Gary Clark



the man who weeps ignores us, and cries out
of his writhen face and ordinary body

not words, but grief, not messages, but sorrow,
hard as the earth, sheer, present as the sea—

Les Murray, An Absolutely Ordinary Rainbow.



In her essay, “How Psychedelics Helped Shape the Extinction Rebellion”, Gail Brabrook, one of the founders of Extinction Rebellion UK, reflects upon the role of traditional psychedelic medicines in helping her formulate the values and philosophy underpinning the movement. Gail has been an activist for years, but as she acknowledges in the essay, there seemed to be something missing from the more traditional forms of political activism she was involved in – and that missing something she was able to acquire by taking these extremely potent traditional medicines. Psychedelics are renowned for their capacity to expand and deepen human consciousness, from their traditional use in shamanic healing practices, to their role in unleashing the explosive spiritual and artistic revolution of the 1960s.

The element missing from traditional protest movements is emotional and spiritual depth. It was these aspects of human experience, which are central to Indigenous shamanic conceptions of nature and the cosmos, that seem to have become manifest in Gail during her psychedelic experiences with traditional plant medicines such as Iboga and Ayahuasca. More specifically, by facing the truth of the climate and extinction crisis – to actually feel the implications with all of the emotional ramifications of loss and grief that that process often entails – a space was opened up in her psyche that seems to have been previously inaccessible. As Gail writes, the experience gave her ‘the courage to acknowledge and witness this loss and create space for the expression of grief.’  And that sense grief and loss became the engine for her political action – action flowing from love and from courage. This is ecopolitics with a soul.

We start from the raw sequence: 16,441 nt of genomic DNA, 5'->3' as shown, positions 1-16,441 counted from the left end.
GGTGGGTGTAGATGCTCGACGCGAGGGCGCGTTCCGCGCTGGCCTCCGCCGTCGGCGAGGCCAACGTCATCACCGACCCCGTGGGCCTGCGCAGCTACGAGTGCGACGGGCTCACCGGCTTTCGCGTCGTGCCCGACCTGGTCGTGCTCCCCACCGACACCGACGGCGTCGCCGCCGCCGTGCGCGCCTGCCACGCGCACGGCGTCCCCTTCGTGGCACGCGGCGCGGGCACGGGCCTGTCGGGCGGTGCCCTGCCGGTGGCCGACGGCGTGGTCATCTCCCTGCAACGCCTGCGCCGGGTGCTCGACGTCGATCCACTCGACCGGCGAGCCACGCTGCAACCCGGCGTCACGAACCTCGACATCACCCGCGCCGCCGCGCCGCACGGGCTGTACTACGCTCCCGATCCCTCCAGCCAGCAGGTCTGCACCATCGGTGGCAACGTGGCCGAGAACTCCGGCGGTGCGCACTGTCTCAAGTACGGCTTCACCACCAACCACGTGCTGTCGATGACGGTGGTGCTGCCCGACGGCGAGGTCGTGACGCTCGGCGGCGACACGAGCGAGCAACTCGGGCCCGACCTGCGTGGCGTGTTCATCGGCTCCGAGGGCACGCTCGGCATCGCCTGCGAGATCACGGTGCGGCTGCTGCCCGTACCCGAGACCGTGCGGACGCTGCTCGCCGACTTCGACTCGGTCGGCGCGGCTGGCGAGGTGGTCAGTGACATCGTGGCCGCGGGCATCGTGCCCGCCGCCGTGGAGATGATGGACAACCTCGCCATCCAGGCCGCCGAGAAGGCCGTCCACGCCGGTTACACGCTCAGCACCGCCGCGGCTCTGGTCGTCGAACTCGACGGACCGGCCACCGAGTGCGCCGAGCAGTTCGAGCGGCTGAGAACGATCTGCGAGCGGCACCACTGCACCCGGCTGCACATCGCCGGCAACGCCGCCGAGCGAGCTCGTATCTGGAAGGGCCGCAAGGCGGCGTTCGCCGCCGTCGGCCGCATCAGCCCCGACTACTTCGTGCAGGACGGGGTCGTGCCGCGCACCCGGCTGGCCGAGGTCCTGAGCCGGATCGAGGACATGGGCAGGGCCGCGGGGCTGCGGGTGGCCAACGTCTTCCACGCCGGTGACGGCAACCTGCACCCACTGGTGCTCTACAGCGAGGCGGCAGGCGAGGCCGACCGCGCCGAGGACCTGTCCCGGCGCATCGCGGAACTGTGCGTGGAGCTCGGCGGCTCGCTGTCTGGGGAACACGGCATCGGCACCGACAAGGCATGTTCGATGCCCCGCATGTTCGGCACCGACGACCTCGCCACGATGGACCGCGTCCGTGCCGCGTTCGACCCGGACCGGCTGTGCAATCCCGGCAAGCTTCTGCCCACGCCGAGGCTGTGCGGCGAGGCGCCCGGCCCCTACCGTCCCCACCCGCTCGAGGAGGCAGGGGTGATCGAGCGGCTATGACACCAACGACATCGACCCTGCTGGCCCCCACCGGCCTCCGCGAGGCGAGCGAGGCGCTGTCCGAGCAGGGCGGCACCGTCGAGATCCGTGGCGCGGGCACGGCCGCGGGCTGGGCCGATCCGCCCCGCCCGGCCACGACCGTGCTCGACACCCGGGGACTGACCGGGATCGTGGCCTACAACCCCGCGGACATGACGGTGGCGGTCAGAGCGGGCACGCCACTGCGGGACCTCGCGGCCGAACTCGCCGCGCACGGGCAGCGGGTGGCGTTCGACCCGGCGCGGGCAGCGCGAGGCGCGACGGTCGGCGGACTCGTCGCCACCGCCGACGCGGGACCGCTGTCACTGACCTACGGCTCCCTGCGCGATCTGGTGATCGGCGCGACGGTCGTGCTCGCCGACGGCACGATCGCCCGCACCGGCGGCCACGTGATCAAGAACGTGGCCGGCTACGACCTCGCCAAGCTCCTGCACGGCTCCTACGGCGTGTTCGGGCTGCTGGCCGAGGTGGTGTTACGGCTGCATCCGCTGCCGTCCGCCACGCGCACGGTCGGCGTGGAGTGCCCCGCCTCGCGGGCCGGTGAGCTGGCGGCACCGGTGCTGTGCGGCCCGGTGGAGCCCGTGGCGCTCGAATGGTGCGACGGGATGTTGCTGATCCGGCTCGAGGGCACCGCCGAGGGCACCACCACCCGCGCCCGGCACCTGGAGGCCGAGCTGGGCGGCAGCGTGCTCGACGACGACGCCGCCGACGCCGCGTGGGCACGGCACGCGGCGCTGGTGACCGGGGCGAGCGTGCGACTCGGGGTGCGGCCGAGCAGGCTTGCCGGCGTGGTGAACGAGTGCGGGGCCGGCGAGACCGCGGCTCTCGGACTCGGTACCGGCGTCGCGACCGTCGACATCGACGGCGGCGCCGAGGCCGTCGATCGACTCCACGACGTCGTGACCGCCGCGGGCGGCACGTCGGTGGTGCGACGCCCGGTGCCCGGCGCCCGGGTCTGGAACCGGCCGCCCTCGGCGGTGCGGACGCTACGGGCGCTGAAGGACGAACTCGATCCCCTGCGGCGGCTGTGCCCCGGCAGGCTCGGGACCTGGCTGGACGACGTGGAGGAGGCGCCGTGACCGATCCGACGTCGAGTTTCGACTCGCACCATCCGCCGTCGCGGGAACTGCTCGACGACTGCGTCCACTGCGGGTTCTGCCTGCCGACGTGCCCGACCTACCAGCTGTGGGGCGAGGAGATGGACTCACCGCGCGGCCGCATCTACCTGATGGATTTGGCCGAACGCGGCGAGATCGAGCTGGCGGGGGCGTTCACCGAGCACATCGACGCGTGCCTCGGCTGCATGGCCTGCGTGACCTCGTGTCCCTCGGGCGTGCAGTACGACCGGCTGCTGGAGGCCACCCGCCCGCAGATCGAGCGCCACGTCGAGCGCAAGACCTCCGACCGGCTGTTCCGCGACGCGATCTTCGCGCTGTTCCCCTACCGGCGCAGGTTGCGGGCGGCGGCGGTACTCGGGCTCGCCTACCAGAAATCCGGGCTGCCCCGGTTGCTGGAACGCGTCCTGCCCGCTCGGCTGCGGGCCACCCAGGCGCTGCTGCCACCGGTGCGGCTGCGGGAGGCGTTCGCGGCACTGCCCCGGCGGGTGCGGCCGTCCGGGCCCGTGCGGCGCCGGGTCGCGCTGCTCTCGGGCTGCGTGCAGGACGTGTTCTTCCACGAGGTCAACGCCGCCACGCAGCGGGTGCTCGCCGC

I was pleased to read about the role of psychedelics in how the values of Extinction Rebellion were formed – but not surprised. I do research in the emerging field of psychedelic neuroscience and am fascinated by the role these unique natural substances have played in human cultural evolution and ritual life, which archaeologists argue may go back as far as 7000 years. One of the areas of research that I am interested in is the ability of psychedelics to profoundly perturb brain architecture and to consequently alter consciousness in unique ways previously unimagined by Western psychiatry and psychology. What is particularly interesting about current research into psychedelics is their apparent ability to successfully heal treatment resistant depression. In these studies patients were administrated a high dose of psilocybin, the chemical compound found in magic mushrooms. The profound healing capacities of such substances is something shamanic cultures have known about for millennia – knowledge that Western science and psychiatry is only now rediscovering.